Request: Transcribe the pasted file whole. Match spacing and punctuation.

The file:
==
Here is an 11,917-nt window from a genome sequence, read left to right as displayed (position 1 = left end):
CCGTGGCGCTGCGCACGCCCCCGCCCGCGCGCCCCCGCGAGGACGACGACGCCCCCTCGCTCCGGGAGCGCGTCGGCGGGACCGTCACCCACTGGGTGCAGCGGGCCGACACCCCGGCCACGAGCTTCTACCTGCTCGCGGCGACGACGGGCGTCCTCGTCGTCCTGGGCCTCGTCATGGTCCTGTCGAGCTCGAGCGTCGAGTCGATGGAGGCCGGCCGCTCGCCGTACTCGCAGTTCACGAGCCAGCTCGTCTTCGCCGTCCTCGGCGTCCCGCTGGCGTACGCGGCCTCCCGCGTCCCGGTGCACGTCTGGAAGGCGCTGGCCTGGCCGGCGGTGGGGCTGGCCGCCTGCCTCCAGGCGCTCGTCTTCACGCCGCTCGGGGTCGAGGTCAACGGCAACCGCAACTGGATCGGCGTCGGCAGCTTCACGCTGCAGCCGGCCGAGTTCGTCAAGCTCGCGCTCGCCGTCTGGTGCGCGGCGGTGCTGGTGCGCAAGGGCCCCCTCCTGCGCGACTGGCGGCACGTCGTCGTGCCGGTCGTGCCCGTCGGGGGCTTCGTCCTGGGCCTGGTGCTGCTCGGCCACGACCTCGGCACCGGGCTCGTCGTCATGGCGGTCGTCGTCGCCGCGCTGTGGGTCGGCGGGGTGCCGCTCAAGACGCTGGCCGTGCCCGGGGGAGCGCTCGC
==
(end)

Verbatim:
Here is an 11,917-nt window from a genome sequence, read left to right as displayed (position 1 = left end):
CCGTGGCGCTGCGCACGCCCCCGCCCGCGCGCCCCCGCGAGGACGACGACGCCCCCTCGCTCCGGGAGCGCGTCGGCGGGACCGTCACCCACTGGGTGCAGCGGGCCGACACCCCGGCCACGAGCTTCTACCTGCTCGCGGCGACGACGGGCGTCCTCGTCGTCCTGGGCCTCGTCATGGTCCTGTCGAGCTCGAGCGTCGAGTCGATGGAGGCCGGCCGCTCGCCGTACTCGCAGTTCACGAGCCAGCTCGTCTTCGCCGTCCTCGGCGTCCCGCTGGCGTACGCGGCCTCCCGCGTCCCGGTGCACGTCTGGAAGGCGCTGGCCTGGCCGGCGGTGGGGCTGGCCGCCTGCCTCCAGGCGCTCGTCTTCACGCCGCTCGGGGTCGAGGTCAACGGCAACCGCAACTGGATCGGCGTCGGCAGCTTCACGCTGCAGCCGGCCGAGTTCGTCAAGCTCGCGCTCGCCGTCTGGTGCGCGGCGGTGCTGGTGCGCAAGGGCCCCCTCCTGCGCGACTGGCGGCACGTCGTCGTGCCGGTCGTGCCCGTCGGGGGCTTCGTCCTGGGCCTGGTGCTGCTCGGCCACGACCTCGGCACCGGGCTCGTCGTCATGGCGGTCGTCGTCGCCGCGCTGTGGGTCGGCGGGGTGCCGCTCAAGACGCTGGCCGTGCCCGGGGGAGCGCTCGC